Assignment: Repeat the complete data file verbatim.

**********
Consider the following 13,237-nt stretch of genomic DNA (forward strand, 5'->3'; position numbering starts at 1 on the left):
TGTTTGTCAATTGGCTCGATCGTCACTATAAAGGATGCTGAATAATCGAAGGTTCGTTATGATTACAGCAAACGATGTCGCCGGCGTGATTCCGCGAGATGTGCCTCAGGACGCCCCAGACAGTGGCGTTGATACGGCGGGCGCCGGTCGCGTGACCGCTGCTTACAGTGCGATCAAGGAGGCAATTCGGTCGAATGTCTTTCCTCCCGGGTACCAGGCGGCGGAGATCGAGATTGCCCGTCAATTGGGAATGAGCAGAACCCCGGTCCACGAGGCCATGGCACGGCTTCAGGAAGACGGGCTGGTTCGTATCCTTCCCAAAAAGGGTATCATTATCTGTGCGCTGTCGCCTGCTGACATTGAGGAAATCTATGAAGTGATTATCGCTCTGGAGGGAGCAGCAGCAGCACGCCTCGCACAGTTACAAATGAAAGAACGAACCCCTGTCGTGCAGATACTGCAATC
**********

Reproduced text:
Consider the following 13,237-nt stretch of genomic DNA (forward strand, 5'->3'; position numbering starts at 1 on the left):
TGTTTGTCAATTGGCTCGATCGTCACTATAAAGGATGCTGAATAATCGAAGGTTCGTTATGATTACAGCAAACGATGTCGCCGGCGTGATTCCGCGAGATGTGCCTCAGGACGCCCCAGACAGTGGCGTTGATACGGCGGGCGCCGGTCGCGTGACCGCTGCTTACAGTGCGATCAAGGAGGCAATTCGGTCGAATGTCTTTCCTCCCGGGTACCAGGCGGCGGAGATCGAGATTGCCCGTCAATTGGGAATGAGCAGAACCCCGGTCCACGAGGCCATGGCACGGCTTCAGGAAGACGGGCTGGTTCGTATCCTTCCCAAAAAGGGTATCATTATCTGTGCGCTGTCGCCTGCTGACATTGAGGAAATCTATGAAGTGATTATCGCTCTGGAGGGAGCAGCAGCAGCACGCCTCGCACAGTTACAAATGAAAGAACGAACCCCTGTCGTGCAGATACTGCAATC